One sin usually leads to another. It did with David, and so Uriah died. Adultery always involves broken promises, lies, deceit and betrayal. No one, man or woman, is immune to this particular sin; it has to be fiercely resisted.

This we do by keeping ourselves involved in the Christian warfare. Make sure that at all times your mind is spiritually alert and not dozing in moral and religious laziness. Joseph faced the same sort of temptation with Potiphar’s wife, and he ran away as fast as he could. Sometimes that is the only way to resist evil. But David did not run; he looked.

It is sometimes said that David only did what any king of the time would have done. But he was not any king; he was God’s chosen king. Clearly he had lost sight of this and forgotten who he was. He also forgot the mercies of God and, consequently, when Satan tempted him with Bathsheba’s body, he fell.

Sin’s progression

Notice the progression of his fall. First of all, he saw Bathsheba. He could not be blamed for that, except for the fact that he should have been at the battle and not on the palace roof. Then he looked with growing interest — this he can be blamed for. Lastly, he made enquiries about the woman and, at that point, adultery had become almost inevitable.

But God was good to David and gave him a warning through one of his servants, ‘Isn’t this Bathsheba … the wife of Uriah?’ She was married and therefore out of bounds, but David took no notice. The awful condemnation of Scripture, that in this act of sin David despised the Lord, is recorded twice over (2 Samuel 11:3; 12:9-10).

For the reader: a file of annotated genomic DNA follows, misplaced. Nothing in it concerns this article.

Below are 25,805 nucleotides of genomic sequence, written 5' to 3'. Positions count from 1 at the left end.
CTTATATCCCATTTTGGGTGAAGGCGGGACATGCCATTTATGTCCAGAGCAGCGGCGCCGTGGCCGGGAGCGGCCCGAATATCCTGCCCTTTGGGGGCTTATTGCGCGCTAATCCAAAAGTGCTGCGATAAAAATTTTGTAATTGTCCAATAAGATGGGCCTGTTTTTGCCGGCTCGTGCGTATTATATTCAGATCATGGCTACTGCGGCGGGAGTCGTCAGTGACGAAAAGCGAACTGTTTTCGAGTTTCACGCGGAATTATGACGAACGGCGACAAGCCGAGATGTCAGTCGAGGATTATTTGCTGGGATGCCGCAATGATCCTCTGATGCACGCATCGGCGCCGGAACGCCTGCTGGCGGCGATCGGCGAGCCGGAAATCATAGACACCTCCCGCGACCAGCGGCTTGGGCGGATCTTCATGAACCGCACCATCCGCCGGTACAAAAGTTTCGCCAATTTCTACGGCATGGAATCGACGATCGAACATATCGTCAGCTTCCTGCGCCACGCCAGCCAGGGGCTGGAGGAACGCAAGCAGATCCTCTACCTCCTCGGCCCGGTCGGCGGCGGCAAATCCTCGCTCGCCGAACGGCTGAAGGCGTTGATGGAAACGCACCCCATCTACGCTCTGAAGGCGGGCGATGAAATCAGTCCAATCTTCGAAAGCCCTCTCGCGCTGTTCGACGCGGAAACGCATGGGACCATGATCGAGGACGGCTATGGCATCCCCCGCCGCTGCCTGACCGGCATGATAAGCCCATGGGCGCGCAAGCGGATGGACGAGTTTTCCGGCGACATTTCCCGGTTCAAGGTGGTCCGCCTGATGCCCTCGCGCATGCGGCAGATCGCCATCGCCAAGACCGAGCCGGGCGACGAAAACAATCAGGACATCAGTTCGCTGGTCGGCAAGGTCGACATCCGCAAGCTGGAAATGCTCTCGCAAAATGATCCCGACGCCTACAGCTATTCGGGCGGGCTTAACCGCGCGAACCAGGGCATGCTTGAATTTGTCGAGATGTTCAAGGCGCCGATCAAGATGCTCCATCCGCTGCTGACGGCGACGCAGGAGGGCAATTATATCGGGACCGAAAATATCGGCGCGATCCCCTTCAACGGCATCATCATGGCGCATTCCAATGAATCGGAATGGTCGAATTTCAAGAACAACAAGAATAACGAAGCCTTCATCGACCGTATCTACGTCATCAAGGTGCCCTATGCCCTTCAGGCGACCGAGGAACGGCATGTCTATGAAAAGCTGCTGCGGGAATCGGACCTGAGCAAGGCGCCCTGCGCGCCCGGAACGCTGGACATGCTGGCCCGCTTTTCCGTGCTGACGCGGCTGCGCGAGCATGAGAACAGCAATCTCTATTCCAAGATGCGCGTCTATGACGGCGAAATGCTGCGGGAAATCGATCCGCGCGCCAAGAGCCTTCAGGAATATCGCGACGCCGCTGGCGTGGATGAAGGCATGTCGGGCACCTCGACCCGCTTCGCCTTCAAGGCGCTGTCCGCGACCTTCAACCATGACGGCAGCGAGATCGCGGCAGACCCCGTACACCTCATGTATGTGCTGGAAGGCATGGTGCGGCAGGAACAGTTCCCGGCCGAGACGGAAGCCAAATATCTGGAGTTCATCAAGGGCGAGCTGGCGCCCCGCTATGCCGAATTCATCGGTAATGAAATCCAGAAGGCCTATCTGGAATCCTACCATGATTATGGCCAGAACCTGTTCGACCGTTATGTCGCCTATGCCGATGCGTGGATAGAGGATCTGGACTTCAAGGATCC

We all have inherent weaknesses. They may relate to sex, money, pride, ambition, or almost anything. If you are a Christian, you will know what your weakness is. There are areas in your Christian life where there is no compromise, but is there an area where a particular sin is protected and defended? If so, you will have found yourself covering up that sin with another sin, and attempting to justify it. But God is not fooled, because to him there is no such thing as secret sin. All is open to him.

However, a Christian man is promised victory over sin if he keeps close to the Lord Jesus. No Christian need say, ‘I had to do it; the temptation was too strong for me’, for, ‘no temptation has overtaken you, except such as is common to man. But God is faithful, who will not allow you to be tempted beyond what you are able, but with the temptation will also make the way of escape, that you may be able to bear it’ (1 Corinthians 10:13).

There was a way of escape for David, but he did not look for it. Joseph found his way of escape, and so must we.